Planetoid: Praxis #2 (of 6)- PULL! Having never read Planetoid, I was at a loss for some of the backstory elements, but reading the first issue of Praxis helped. When a company called Heliocor comes to their settlement, the citizens are torn because on the one hand, they are sending care packages and showing goodwill but on the other, they are the same company that enslaved their ancestors. Meanwhile, a small group travels to a merchant city and stirs up some trouble they really should have avoided. The marketplace and bar scene felt akin to the Star Wars cantina scene or the bazaar in Aladdin. The most remarkable thing is that everything is done by one person- Ken Garing- even though the quality suggests a whole team is responsible for this. This is science fiction, but in a much more grounded sense; no space battles here! It’s about the community trying to survive in a world where nothing is certain and races are diverse. Well done Ken.

Powerless #1- PULL! I’m a fan of the NBC show by the same name about civilians in the DC universe, but I was not sure that would translate to comics well. Luckily, this has zero commonalities with the coincidental and unfortunate release of the show. This is about a world of humans with abilities, so there are really no superheroes. There’s a saying from The Incredibles that I love: “When everyone is special, no one is”- and I feel it applies here nicely. Now, with a virus sweeping the planet that removes powers and can result in death, a group called Quarantine seeks to protect the population’s abilities (or are they?) There are two or three main narrative focus points and each are interesting, from the high school baseball pitcher showboating his powers to two officers using their awesome and unique talents to help contain the spread of the virus. Seriously, I know my way around superpowers and there are variations in the comic that I think are just awesome. For my first comic to read from the publisher Vault, I was quite impressed and thought it was a solid start to a great series. Johnny Hughes posted an advanced review of the first two issues last week, which you can find HERE.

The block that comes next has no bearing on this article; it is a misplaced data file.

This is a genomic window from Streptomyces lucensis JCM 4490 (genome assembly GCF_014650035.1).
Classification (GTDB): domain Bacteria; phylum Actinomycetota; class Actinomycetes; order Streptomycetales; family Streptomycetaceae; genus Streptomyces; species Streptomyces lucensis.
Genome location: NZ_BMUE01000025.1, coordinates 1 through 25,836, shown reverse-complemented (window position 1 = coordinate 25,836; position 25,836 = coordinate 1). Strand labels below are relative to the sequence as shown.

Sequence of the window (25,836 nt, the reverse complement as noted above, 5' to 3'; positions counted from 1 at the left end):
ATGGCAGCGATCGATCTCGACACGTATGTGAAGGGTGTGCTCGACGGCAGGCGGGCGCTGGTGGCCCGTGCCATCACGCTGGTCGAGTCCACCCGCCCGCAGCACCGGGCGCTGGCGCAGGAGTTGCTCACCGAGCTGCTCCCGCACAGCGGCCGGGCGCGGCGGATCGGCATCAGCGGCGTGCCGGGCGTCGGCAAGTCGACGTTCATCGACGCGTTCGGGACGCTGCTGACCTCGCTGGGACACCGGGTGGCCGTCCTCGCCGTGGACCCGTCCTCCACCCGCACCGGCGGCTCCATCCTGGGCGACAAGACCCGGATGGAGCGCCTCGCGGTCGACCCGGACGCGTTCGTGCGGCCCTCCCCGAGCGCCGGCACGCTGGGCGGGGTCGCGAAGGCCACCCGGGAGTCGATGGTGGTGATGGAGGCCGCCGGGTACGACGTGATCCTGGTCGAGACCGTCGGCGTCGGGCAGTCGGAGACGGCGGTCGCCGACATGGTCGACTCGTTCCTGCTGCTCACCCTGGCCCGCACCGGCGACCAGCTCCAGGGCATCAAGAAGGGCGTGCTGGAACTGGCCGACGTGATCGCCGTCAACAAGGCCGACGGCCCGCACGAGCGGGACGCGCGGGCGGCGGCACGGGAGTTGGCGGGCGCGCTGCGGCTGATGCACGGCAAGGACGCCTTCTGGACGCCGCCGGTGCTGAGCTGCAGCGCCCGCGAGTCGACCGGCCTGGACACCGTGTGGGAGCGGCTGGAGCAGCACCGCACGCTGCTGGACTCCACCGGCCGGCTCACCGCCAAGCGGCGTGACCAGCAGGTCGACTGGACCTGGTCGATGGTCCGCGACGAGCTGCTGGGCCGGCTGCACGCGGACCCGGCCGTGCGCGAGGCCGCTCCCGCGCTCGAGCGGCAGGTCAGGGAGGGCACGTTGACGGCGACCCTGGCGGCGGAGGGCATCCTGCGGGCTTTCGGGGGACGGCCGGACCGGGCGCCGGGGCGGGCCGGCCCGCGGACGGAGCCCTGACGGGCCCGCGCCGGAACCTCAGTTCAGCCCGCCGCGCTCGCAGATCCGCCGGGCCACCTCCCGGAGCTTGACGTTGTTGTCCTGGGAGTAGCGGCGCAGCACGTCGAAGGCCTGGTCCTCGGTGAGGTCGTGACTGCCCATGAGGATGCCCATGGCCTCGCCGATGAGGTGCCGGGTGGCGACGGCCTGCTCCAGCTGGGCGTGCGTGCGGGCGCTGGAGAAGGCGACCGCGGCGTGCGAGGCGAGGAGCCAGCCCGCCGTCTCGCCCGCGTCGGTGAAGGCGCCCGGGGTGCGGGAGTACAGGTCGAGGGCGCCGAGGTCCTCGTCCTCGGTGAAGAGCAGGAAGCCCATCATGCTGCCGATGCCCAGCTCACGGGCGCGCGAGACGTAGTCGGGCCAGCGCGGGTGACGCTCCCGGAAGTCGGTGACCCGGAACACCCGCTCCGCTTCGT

Redline #1- PASS! This is a crude warfare comic involving an alien enemy, even though we see very little of them. Instead, the concentration is on the team cleaning up the literal and figurative mess of a bomb targeting a corporation and killing 56 people. The main character is Coyle, a bearded badass veteran with little modesty and no filter. One of the soldiers gets hold of a relic belonging to someone close to Coyle and the mission may be compromised when his emotions get in the way. There is some humor, but the reliance on vulgar language was turn off for me, even for a military comic. Also, you see his penis. There were some interesting components and was entertaining, but the substance was not very filling. Oni Press can bring the adult content when they want to, but I would not have expected this from them. It has something for a niche group a readers, but the general population probably won’t dig it.

With seventeen comics (and one book) getting my thumbs up out of 22 reviews, this week gets a rating of 4.1 out of 5 Lightning Bolts!

SPARKY! Next week, might be kinda light but keep a look out for my full advanced review of Riverdale (Ongoing) #1. Since I watch the show and am becoming more and more familiar with Roberto Aguirre-Sacasa’s work with Archie, I figured I might be a good person to tell you what’s what on that. Next week is St. Patrick’s Day, so expect a little green in the next Lightning Review. And remember, this weekend you need to spring forward your clocks for Daylight Savings, if people still do that sort of thing. Follow me on Twitter (@bamfingbob) for comic stuff and political garbage and the occasional funny gif. Well, that’s it for this week, so until next time, BAMF!